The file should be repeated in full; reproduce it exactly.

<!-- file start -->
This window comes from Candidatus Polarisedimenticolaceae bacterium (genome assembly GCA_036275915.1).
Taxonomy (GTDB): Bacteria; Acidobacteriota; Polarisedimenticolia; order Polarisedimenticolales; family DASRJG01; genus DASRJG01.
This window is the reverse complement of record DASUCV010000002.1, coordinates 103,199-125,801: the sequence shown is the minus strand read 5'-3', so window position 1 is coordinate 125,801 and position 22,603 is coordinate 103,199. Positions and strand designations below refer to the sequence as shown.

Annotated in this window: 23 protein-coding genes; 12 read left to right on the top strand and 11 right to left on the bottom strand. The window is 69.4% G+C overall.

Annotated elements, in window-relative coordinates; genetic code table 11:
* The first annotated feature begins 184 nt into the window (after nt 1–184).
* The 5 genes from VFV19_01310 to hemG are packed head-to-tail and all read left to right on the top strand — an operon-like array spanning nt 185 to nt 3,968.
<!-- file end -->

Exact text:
This window comes from Candidatus Polarisedimenticolaceae bacterium (genome assembly GCA_036275915.1).
Taxonomy (GTDB): Bacteria; Acidobacteriota; Polarisedimenticolia; order Polarisedimenticolales; family DASRJG01; genus DASRJG01.
This window is the reverse complement of record DASUCV010000002.1, coordinates 103,199-125,801: the sequence shown is the minus strand read 5'-3', so window position 1 is coordinate 125,801 and position 22,603 is coordinate 103,199. Positions and strand designations below refer to the sequence as shown.

Annotated in this window: 23 protein-coding genes; 12 read left to right on the top strand and 11 right to left on the bottom strand. The window is 69.4% G+C overall.

Annotated elements, in window-relative coordinates; genetic code table 11:
* The first annotated feature begins 184 nt into the window (after nt 1–184).
* The 5 genes from VFV19_01310 to hemG are packed head-to-tail and all read left to right on the top strand — an operon-like array spanning nt 185 to nt 3,968.